Opinion: Cameron’s porn ban – what does it mean?

 "PC Baan" internet cafe in Seoul, Korea - Some rights reserved by HachimakiDavid Cameron is out to make the world a safer place by tackling what he sees as the problems caused by pornography. We don’t really know the details of the policy yet, but with Cameron doing the rounds on TV and radio today we’ve got a reasonable idea of what he’s got in mind.

Block pornography by default
Web filtering software is very common – most schools and businesses have it installed. It does a passable job of blocking access to undesirable sites whilst allowing others. Inevitably, some sites that you don’t want to block get caught up, but by and large the filters work OK.

Cameron’s concern is that they aren’t being extensively used by parents of younger children, and the suspicion (probably rightly) is that in many cases it’s because parents aren’t tech savvy enough to know they exist or how to implement them.

So this main headline item – that ISPs all implement filtering software for all customers, and that it be turned on by default (with someone in the household having to make a positive decision to turn it off) – is a “nudge” policy.

There are all sorts of problems with the idea. Will it block access to sexual health and sex education sites? Are young children really stumbling across porn on the Internet all the time, and won’t older children just find a way to bypass it? What about porn sites that slip through the net? But it may also have some value – if the filters are good enough.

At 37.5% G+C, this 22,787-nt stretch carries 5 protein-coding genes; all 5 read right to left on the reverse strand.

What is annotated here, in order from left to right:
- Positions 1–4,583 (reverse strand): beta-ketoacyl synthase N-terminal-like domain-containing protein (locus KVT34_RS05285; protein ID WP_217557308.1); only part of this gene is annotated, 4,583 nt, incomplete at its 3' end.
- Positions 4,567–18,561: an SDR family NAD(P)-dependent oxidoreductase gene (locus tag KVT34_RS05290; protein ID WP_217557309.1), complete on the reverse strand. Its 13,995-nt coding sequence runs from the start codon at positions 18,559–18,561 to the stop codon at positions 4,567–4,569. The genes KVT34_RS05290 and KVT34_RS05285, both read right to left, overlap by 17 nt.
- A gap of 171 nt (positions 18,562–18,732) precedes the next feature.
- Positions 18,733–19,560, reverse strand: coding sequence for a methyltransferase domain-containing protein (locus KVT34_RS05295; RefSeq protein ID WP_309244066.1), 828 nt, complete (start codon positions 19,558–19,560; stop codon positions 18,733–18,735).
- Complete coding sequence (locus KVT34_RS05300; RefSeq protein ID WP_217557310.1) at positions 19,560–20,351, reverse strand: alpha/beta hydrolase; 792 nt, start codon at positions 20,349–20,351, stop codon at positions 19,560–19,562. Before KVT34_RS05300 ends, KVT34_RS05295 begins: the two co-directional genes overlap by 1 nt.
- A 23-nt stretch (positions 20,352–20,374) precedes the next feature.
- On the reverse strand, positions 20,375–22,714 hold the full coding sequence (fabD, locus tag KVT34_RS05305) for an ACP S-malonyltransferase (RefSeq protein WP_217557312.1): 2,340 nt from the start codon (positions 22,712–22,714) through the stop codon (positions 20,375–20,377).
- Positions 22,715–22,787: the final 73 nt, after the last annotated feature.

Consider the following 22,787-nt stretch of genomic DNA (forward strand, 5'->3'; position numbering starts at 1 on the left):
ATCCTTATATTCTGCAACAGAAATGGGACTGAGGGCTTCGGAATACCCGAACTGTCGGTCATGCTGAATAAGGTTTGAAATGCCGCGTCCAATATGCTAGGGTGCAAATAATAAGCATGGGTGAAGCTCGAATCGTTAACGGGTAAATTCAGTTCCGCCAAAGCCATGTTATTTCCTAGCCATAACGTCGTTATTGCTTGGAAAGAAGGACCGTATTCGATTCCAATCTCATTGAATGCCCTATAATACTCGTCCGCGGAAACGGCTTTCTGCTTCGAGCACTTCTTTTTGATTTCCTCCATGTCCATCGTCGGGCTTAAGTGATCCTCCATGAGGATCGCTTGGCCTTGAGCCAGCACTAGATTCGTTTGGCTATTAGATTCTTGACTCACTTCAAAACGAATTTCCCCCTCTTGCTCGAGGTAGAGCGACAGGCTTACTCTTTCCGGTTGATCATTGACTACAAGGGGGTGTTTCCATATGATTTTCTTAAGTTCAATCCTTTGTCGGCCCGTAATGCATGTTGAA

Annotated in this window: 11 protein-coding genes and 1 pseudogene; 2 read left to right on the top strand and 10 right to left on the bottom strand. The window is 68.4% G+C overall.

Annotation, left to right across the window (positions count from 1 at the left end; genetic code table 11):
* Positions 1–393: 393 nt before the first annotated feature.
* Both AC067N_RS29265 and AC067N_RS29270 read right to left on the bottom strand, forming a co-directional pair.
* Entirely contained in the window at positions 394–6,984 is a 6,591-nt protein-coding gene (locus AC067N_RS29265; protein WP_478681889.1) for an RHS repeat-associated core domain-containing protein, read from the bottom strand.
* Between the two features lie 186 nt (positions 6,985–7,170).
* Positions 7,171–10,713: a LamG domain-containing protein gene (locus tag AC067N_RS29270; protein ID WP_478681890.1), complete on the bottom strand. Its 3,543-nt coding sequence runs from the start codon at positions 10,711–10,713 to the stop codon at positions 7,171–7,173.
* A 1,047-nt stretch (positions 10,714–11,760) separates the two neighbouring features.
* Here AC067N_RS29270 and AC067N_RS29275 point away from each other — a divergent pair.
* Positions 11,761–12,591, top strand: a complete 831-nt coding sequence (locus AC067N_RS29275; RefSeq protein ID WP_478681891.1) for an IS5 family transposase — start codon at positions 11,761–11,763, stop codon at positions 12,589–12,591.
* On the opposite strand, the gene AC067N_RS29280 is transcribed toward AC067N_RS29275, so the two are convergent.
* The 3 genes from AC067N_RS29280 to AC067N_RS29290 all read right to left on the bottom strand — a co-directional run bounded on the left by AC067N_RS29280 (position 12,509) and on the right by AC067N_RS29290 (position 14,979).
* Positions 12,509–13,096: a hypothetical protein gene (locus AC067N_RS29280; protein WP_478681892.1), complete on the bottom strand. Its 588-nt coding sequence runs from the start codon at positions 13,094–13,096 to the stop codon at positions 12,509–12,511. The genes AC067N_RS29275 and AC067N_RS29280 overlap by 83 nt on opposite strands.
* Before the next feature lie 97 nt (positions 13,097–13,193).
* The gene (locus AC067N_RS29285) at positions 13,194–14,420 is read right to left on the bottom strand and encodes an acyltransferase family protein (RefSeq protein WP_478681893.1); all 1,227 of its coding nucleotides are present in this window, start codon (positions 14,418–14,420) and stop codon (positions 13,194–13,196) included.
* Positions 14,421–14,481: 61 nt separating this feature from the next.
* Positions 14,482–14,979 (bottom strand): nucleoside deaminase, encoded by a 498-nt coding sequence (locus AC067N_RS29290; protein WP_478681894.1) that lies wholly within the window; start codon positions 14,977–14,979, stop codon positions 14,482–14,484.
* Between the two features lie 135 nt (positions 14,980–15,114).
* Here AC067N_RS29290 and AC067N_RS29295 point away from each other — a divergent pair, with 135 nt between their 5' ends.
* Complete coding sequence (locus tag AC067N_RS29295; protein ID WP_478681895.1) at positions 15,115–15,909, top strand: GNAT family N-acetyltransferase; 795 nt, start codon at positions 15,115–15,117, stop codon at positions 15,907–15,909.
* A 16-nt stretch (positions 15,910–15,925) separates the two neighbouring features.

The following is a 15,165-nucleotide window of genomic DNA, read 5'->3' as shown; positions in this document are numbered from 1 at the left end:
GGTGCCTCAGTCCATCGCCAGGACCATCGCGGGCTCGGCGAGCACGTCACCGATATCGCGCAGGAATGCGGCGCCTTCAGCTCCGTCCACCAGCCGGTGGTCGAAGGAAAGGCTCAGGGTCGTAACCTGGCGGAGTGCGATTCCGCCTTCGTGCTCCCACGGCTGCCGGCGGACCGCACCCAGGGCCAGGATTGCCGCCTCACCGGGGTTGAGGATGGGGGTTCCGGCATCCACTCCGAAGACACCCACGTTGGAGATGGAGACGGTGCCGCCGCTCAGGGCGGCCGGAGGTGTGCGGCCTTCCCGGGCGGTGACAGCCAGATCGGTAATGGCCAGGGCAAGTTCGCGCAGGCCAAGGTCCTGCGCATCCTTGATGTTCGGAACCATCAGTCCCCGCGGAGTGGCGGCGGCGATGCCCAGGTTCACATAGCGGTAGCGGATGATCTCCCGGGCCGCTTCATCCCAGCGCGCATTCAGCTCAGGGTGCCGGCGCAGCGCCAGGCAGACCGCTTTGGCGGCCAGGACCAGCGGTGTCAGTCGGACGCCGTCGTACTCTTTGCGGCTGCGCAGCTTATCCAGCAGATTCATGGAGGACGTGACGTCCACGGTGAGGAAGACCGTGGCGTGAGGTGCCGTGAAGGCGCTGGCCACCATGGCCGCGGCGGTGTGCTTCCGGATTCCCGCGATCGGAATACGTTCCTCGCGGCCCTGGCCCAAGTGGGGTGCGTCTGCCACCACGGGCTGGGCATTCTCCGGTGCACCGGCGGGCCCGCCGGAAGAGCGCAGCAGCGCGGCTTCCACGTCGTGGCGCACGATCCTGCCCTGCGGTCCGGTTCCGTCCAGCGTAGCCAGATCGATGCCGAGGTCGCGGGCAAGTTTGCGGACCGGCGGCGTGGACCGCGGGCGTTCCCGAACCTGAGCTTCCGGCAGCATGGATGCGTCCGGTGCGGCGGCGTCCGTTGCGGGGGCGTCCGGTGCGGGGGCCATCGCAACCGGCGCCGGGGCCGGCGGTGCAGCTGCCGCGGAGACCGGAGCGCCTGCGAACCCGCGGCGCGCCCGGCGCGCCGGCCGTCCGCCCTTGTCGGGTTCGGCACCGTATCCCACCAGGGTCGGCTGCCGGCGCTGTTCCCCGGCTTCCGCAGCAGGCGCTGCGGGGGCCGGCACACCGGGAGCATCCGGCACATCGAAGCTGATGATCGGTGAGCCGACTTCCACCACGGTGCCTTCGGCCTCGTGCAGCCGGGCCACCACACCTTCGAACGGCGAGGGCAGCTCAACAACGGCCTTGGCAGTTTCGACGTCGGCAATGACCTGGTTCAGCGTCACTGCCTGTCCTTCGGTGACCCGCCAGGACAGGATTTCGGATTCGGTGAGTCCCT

Blocking searches for illegal content
If someone searches for illegal pornography on Google, Cameron would like that search not to return any web pages.

Search Engines already take out any sites they know to be showing illegal content, so here Cameron is really saying that if someone looks like they’re searching for illegal material, they shouldn’t be given any access to legal sites either. Who decides what an offending search term is? Make it too narrow and people will just avoid those search terms, but widen it and legitimate searches for legal material will be blocked. The big search engines are opposing this, and I can’t see it working in practice.

Make it illegal to possess pornography depicting rape
Cameron would like pornography that depicts rape to be made illegal. It’s possible to write that law, but difficult to see how it would achieve the results he wants.

Rape is already illegal, and so covered under existing legislation. This relates to filming or photographing the acting out of rape for sexual titillation. The problem is that our TV screens and cinemas are full of depictions of rape, murder and mutilation, acted for our entertainment. I guess Cameron’s assumption is that putting a scene in a pornographic film has worse effects on viewers than if you put it in a crime or horror movie. I look forward to the academic studies supporting that hypothesis being presented.

Other measures